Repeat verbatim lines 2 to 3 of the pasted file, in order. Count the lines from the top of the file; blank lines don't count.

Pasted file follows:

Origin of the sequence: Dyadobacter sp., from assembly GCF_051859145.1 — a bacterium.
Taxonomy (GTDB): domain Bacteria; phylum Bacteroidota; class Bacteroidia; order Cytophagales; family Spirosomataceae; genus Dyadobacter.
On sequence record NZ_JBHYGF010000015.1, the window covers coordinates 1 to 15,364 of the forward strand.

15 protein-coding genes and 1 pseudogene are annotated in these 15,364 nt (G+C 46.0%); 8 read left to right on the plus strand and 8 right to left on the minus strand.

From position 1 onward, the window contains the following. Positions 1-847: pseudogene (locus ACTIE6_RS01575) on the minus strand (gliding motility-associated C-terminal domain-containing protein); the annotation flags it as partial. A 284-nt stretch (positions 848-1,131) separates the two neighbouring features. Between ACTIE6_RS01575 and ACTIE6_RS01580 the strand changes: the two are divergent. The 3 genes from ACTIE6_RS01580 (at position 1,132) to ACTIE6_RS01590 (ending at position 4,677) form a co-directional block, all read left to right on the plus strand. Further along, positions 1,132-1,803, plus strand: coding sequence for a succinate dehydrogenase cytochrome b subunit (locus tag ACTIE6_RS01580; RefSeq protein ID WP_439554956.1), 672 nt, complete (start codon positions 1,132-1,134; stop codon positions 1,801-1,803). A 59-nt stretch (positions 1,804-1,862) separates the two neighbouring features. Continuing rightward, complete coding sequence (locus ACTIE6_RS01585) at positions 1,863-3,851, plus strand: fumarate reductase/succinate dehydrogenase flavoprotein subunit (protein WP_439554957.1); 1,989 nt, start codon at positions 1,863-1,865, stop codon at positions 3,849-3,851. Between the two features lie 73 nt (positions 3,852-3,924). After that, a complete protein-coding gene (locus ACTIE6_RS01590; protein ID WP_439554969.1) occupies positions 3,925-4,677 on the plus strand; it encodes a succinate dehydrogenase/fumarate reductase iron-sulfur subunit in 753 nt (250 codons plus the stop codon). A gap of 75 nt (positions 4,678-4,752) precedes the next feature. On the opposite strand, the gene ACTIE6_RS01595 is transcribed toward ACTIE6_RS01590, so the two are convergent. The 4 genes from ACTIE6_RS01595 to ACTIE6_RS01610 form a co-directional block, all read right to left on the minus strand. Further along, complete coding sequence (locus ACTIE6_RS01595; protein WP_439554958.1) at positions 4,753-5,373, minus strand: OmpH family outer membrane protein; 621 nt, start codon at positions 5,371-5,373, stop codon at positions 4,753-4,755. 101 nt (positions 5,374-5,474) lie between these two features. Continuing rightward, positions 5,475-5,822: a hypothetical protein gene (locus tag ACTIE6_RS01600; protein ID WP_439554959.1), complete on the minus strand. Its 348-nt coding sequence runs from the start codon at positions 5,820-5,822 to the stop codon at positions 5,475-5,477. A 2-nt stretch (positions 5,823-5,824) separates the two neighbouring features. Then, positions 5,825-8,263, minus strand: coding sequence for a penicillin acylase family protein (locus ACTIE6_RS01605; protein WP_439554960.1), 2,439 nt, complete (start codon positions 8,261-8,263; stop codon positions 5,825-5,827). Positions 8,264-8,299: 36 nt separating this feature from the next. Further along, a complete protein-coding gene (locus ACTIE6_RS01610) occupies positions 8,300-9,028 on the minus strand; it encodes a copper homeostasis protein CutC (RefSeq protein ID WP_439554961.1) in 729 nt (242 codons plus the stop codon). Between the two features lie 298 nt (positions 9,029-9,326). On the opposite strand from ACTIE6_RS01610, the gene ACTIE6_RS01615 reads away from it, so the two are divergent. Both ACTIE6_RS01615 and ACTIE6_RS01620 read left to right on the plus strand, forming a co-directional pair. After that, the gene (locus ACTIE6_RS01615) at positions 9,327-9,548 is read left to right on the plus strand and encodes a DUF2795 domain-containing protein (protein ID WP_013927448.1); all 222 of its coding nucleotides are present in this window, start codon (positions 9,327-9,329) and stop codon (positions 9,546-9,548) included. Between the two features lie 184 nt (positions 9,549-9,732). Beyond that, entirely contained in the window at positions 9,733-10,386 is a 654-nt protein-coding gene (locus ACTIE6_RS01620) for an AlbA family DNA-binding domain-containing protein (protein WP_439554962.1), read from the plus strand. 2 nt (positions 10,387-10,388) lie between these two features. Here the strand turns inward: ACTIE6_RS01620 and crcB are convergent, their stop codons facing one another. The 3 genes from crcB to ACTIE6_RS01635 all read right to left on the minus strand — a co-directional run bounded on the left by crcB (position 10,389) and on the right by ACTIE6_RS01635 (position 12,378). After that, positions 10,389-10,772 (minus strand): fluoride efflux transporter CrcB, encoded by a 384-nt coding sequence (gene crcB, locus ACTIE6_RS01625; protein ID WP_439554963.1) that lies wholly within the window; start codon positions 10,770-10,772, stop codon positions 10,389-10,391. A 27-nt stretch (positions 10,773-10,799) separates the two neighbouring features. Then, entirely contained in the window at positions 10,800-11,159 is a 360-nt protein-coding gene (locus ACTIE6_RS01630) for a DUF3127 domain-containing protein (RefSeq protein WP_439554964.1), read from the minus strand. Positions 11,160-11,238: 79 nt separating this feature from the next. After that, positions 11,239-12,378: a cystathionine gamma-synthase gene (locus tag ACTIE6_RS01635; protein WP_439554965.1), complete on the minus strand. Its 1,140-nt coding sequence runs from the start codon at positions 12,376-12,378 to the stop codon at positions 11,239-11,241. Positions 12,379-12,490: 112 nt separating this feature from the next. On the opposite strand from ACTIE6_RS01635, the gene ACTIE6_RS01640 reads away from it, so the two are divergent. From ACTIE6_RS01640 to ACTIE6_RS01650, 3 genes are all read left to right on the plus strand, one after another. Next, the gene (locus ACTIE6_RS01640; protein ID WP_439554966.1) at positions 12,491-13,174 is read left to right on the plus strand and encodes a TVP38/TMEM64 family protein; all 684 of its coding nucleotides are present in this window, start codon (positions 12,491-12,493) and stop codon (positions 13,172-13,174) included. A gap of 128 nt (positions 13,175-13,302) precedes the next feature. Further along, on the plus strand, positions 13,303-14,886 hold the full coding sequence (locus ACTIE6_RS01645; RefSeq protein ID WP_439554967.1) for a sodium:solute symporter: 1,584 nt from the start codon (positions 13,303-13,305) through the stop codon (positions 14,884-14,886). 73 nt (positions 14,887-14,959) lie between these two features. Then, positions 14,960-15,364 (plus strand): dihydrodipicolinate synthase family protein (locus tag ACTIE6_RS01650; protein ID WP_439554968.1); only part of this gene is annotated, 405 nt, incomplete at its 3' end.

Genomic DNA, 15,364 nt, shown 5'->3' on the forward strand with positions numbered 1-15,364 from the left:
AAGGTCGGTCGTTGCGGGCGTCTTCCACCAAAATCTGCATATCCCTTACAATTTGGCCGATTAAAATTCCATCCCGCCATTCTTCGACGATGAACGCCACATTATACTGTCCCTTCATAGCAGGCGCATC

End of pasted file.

Taxonomy (GTDB): domain Bacteria; phylum Bacteroidota; class Bacteroidia; order Cytophagales; family Spirosomataceae; genus Dyadobacter.
On sequence record NZ_JBHYGF010000015.1, the window covers coordinates 1 to 15,364 of the forward strand.